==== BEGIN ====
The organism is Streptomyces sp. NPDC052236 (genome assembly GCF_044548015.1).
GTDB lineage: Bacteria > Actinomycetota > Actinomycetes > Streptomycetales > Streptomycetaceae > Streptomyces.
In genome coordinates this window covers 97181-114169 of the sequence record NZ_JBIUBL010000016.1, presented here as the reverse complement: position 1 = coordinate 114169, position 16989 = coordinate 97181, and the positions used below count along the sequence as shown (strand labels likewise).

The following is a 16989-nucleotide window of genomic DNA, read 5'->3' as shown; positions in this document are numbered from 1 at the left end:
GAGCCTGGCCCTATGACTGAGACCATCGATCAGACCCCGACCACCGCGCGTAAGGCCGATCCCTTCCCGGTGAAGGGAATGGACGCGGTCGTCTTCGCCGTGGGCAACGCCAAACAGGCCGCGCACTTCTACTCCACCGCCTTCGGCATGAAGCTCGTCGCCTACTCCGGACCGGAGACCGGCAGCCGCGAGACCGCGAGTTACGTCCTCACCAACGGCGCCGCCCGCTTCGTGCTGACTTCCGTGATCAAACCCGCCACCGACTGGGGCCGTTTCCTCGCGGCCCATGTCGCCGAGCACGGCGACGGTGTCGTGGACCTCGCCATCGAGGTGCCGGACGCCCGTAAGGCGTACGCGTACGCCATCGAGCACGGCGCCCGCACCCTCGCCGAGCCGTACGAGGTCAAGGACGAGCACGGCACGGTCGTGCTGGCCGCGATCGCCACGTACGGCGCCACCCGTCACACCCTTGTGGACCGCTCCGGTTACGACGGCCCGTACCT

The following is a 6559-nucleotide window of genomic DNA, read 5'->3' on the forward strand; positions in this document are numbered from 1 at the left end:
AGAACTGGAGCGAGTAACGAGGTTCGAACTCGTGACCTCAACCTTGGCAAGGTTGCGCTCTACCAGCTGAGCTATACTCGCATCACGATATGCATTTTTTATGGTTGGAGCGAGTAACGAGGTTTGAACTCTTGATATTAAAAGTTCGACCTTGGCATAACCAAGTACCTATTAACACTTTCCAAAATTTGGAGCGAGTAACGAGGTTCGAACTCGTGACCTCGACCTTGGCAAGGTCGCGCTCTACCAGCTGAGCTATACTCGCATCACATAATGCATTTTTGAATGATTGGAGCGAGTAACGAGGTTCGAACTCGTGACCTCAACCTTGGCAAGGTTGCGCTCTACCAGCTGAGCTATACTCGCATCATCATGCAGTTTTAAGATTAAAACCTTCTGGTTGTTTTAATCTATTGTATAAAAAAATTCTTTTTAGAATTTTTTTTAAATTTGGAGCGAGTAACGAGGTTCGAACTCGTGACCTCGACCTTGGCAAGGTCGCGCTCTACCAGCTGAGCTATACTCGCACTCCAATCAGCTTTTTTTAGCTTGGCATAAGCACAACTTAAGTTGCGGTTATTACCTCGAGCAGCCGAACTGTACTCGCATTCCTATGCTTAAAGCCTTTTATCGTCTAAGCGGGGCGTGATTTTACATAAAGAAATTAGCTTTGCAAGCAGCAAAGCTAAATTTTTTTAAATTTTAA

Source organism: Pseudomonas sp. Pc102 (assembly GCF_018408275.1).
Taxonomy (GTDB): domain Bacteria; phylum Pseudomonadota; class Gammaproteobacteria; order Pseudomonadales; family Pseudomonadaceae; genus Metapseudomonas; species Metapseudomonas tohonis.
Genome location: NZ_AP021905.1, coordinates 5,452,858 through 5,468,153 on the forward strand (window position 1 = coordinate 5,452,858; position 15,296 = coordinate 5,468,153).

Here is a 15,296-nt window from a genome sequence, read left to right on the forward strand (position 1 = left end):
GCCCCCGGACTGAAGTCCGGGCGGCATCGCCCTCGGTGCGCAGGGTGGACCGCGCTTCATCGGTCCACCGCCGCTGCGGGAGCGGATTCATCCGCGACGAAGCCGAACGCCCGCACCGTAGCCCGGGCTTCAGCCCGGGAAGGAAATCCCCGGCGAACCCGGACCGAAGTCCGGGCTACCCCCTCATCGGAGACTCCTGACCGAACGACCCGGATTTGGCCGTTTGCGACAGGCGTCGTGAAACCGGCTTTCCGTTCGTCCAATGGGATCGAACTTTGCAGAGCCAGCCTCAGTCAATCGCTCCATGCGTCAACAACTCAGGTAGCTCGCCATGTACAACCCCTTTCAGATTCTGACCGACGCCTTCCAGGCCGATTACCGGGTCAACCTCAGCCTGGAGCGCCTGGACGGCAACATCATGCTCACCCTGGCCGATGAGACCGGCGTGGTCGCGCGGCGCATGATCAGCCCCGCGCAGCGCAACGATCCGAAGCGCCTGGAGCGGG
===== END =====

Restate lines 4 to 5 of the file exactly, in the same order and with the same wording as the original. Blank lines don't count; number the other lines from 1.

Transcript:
The following is a 16989-nucleotide window of genomic DNA, read 5'->3' as shown; positions in this document are numbered from 1 at the left end:
GAGCCTGGCCCTATGACTGAGACCATCGATCAGACCCCGACCACCGCGCGTAAGGCCGATCCCTTCCCGGTGAAGGGAATGGACGCGGTCGTCTTCGCCGTGGGCAACGCCAAACAGGCCGCGCACTTCTACTCCACCGCCTTCGGCATGAAGCTCGTCGCCTACTCCGGACCGGAGACCGGCAGCCGCGAGACCGCGAGTTACGTCCTCACCAACGGCGCCGCCCGCTTCGTGCTGACTTCCGTGATCAAACCCGCCACCGACTGGGGCCGTTTCCTCGCGGCCCATGTCGCCGAGCACGGCGACGGTGTCGTGGACCTCGCCATCGAGGTGCCGGACGCCCGTAAGGCGTACGCGTACGCCATCGAGCACGGCGCCCGCACCCTCGCCGAGCCGTACGAGGTCAAGGACGAGCACGGCACGGTCGTGCTGGCCGCGATCGCCACGTACGGCGCCACCCGTCACACCCTTGTGGACCGCTCCGGTTACGACGGCCCGTACCT